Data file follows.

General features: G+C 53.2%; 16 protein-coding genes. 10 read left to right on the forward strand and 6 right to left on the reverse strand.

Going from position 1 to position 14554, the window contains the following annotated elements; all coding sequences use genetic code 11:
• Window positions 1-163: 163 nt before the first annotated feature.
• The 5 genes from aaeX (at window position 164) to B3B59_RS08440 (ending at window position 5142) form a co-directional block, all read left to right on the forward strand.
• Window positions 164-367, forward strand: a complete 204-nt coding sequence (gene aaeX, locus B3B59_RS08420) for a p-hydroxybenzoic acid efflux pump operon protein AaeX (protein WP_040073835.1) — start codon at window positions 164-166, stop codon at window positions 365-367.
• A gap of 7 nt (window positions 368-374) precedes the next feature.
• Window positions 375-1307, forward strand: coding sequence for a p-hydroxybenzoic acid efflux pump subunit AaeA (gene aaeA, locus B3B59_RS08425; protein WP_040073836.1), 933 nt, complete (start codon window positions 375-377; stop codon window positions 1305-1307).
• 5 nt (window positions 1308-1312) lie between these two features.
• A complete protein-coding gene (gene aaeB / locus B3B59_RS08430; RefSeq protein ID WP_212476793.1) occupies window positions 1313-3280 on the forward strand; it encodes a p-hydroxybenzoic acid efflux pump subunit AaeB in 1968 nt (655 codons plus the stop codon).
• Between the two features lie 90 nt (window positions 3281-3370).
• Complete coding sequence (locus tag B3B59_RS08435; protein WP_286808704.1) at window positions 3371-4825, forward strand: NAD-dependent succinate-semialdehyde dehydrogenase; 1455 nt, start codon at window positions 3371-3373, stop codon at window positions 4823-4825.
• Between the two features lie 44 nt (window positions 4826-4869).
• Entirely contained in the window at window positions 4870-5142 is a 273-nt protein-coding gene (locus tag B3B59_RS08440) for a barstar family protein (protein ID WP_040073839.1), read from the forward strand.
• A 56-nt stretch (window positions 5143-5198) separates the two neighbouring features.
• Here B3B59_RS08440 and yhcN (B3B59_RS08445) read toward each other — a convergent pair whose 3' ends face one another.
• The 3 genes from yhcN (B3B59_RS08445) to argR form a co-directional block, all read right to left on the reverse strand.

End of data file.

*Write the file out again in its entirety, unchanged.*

General features: G+C 53.2%; 16 protein-coding genes. 10 read left to right on the forward strand and 6 right to left on the reverse strand.

Going from position 1 to position 14554, the window contains the following annotated elements; all coding sequences use genetic code 11:
• Window positions 1-163: 163 nt before the first annotated feature.
• The 5 genes from aaeX (at window position 164) to B3B59_RS08440 (ending at window position 5142) form a co-directional block, all read left to right on the forward strand.
• Window positions 164-367, forward strand: a complete 204-nt coding sequence (gene aaeX, locus B3B59_RS08420) for a p-hydroxybenzoic acid efflux pump operon protein AaeX (protein WP_040073835.1) — start codon at window positions 164-166, stop codon at window positions 365-367.
• A gap of 7 nt (window positions 368-374) precedes the next feature.
• Window positions 375-1307, forward strand: coding sequence for a p-hydroxybenzoic acid efflux pump subunit AaeA (gene aaeA, locus B3B59_RS08425; protein WP_040073836.1), 933 nt, complete (start codon window positions 375-377; stop codon window positions 1305-1307).
• 5 nt (window positions 1308-1312) lie between these two features.
• A complete protein-coding gene (gene aaeB / locus B3B59_RS08430; RefSeq protein ID WP_212476793.1) occupies window positions 1313-3280 on the forward strand; it encodes a p-hydroxybenzoic acid efflux pump subunit AaeB in 1968 nt (655 codons plus the stop codon).
• Between the two features lie 90 nt (window positions 3281-3370).
• Complete coding sequence (locus tag B3B59_RS08435; protein WP_286808704.1) at window positions 3371-4825, forward strand: NAD-dependent succinate-semialdehyde dehydrogenase; 1455 nt, start codon at window positions 3371-3373, stop codon at window positions 4823-4825.
• Between the two features lie 44 nt (window positions 4826-4869).
• Entirely contained in the window at window positions 4870-5142 is a 273-nt protein-coding gene (locus tag B3B59_RS08440) for a barstar family protein (protein ID WP_040073839.1), read from the forward strand.
• A 56-nt stretch (window positions 5143-5198) separates the two neighbouring features.
• Here B3B59_RS08440 and yhcN (B3B59_RS08445) read toward each other — a convergent pair whose 3' ends face one another.
• The 3 genes from yhcN (B3B59_RS08445) to argR form a co-directional block, all read right to left on the reverse strand.